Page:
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In the 2000s, when she started working in Tehran in her early twenties, she decided to pursue a line of street style, a casual, more bohemian look that to date had been absent in Iran. “People kept telling me I was putting my finger on a sensitive spot, that I’d create trouble for myself, but I was keen to see where it could lead,” she says, with a slight laugh.

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[The wood-handled bag is very nice, but oh, those stirrup leggings….that has to go.]

Though her designs are often technically compatible with state dress codes, long and flowing with proper sleeves, they are still innovative, combining folds and dress, abaas and shalwar kameez, dresses and smocks, in fresh interpretations of what can be deemed permissible. She struggled in naming her first collection, eager to avoid the term manteau, which her designs decidedly were not, and settled upon the term “street clothes.” [“You’re an industry chick, I’m an in-the-street chick!”]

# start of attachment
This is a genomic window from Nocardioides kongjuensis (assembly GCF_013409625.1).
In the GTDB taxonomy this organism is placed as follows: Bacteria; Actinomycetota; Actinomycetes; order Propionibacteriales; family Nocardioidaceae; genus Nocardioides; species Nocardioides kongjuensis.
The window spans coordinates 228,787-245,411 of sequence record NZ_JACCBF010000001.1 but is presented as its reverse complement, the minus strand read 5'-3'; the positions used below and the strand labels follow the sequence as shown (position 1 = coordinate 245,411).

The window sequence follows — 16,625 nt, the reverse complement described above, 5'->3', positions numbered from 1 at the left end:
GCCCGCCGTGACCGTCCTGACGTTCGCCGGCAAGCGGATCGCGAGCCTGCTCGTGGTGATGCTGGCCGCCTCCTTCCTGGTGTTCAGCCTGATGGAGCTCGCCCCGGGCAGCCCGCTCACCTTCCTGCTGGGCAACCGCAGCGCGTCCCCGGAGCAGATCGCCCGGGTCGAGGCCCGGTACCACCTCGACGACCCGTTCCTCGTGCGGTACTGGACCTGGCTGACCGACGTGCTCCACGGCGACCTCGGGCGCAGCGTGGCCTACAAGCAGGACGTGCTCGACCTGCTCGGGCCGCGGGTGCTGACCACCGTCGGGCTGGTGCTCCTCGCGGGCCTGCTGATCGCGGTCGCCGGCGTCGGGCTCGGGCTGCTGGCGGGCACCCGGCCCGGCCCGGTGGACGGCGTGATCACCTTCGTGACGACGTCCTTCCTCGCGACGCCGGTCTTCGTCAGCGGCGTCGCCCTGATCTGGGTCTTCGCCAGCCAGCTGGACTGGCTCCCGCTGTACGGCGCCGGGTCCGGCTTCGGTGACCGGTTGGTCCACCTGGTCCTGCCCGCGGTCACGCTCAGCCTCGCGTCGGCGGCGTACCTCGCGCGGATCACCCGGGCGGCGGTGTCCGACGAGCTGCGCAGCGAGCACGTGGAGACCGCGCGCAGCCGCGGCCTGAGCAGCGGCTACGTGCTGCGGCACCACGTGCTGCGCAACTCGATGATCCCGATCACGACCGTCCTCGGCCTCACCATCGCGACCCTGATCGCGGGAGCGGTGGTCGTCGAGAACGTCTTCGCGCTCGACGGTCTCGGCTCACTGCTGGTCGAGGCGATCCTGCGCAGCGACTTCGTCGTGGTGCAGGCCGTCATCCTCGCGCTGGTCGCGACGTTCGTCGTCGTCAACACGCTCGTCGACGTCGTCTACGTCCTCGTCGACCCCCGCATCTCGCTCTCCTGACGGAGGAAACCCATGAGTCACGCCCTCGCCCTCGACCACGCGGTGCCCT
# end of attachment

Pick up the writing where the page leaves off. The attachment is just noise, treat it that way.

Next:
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Women reacted skeptically, demanding on Facebook whether her clothes were really wearable, and her page became a forum to discuss these concerns. “There was some dogma involved, people were looking at the clothes through their own mental framework,” she says. “But I pushed them to think about why it couldn’t be worn, I asked them, ‘if it’s long, it’s comfortable, what’s the problem?’” She realized in the end that women were worried about drawing attention to themselves for looking different. In her two shops in Tehran, she describes how women eyed what others were buying, and took their cues. “Slowly people realized they could wear it without trouble, a sort of collective courage emerged.”